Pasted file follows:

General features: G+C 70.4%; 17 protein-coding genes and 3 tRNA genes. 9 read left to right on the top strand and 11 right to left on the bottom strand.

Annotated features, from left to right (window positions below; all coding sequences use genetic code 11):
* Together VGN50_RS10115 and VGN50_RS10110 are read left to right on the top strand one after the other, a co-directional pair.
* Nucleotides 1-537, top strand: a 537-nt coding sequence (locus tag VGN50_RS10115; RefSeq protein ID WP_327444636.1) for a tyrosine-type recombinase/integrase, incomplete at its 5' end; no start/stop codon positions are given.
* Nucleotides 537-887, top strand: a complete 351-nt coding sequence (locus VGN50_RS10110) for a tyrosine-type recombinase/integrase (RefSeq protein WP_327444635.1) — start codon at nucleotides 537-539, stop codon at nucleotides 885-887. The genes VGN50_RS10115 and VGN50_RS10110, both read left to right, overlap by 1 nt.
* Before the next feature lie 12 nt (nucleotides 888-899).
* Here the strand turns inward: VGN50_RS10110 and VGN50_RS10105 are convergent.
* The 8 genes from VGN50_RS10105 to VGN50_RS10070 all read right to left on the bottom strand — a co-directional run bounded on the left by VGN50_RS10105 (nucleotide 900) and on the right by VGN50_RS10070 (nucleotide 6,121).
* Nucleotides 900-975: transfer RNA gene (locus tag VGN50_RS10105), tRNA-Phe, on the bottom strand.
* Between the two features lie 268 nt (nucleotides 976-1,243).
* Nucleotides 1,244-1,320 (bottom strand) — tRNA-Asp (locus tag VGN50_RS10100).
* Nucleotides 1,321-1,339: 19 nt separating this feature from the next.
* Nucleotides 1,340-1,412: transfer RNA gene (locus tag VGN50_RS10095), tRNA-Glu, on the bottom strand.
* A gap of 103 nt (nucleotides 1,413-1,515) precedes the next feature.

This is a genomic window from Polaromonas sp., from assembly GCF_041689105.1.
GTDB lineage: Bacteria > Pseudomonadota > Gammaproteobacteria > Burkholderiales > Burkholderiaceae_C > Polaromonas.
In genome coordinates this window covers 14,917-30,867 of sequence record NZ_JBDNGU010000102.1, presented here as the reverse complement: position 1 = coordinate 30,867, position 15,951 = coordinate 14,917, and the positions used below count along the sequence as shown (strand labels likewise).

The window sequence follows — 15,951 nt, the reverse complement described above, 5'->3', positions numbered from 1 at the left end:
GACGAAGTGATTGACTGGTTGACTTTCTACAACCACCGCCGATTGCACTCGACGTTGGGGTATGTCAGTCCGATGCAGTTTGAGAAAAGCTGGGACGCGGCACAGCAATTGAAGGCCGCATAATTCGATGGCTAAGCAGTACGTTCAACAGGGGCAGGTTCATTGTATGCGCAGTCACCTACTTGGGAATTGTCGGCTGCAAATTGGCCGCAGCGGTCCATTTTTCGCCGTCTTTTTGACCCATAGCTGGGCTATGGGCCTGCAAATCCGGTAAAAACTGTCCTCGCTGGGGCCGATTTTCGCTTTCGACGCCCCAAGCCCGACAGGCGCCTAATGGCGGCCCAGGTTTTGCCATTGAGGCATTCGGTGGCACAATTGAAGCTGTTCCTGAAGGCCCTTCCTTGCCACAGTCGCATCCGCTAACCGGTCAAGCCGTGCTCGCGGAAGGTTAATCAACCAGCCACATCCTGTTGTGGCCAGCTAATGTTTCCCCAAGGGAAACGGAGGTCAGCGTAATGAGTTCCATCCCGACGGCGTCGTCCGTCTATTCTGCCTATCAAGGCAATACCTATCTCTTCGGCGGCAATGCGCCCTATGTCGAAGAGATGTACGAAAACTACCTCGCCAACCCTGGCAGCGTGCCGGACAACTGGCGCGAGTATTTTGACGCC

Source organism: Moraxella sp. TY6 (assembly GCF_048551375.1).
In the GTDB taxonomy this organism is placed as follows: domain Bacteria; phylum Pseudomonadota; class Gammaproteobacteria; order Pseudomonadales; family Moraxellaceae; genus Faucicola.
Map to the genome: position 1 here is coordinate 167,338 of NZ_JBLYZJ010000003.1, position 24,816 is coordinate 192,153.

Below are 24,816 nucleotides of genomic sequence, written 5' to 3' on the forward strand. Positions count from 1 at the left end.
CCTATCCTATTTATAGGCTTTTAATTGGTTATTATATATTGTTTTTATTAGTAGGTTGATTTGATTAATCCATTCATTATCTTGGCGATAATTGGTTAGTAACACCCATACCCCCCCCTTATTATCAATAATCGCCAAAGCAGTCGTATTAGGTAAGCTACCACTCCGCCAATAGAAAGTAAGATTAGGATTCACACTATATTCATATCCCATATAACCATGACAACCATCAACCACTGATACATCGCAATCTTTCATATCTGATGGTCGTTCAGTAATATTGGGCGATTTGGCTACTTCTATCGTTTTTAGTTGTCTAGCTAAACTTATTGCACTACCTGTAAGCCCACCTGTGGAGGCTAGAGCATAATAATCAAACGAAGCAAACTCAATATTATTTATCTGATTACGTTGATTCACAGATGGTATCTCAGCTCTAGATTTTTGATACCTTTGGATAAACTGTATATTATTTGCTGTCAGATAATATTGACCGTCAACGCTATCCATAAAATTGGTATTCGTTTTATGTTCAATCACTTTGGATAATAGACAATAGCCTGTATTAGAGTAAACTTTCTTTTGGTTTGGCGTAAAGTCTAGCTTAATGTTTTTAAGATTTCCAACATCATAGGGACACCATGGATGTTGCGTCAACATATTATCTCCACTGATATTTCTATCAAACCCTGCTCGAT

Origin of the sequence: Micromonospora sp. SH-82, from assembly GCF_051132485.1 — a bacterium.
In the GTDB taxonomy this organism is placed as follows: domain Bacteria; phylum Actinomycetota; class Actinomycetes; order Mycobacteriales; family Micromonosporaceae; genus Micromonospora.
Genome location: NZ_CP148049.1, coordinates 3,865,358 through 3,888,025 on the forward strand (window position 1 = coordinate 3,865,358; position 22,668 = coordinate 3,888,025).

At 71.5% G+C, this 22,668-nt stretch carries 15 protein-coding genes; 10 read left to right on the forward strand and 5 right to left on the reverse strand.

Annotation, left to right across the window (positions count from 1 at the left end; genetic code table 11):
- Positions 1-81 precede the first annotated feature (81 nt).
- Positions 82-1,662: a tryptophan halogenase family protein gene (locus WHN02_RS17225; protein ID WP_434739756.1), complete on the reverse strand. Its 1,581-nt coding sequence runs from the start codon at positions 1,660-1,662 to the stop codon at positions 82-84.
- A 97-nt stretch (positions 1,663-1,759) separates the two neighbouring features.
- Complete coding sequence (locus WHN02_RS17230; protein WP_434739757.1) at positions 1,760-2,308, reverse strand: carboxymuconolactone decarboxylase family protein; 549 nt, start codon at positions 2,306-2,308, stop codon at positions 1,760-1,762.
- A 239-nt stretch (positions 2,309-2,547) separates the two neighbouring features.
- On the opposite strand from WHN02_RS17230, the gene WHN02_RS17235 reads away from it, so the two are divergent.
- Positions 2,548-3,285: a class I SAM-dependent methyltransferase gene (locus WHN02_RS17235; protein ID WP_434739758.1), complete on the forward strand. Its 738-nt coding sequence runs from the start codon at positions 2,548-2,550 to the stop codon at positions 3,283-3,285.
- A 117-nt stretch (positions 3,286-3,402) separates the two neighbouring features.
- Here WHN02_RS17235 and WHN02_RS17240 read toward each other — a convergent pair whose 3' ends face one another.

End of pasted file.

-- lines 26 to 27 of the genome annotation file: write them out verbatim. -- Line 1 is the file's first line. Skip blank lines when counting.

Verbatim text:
In the GTDB taxonomy this organism is placed as follows: domain Bacteria; phylum Actinomycetota; class Actinomycetes; order Mycobacteriales; family Micromonosporaceae; genus Micromonospora.
Genome location: NZ_CP148049.1, coordinates 3,865,358 through 3,888,025 on the forward strand (window position 1 = coordinate 3,865,358; position 22,668 = coordinate 3,888,025).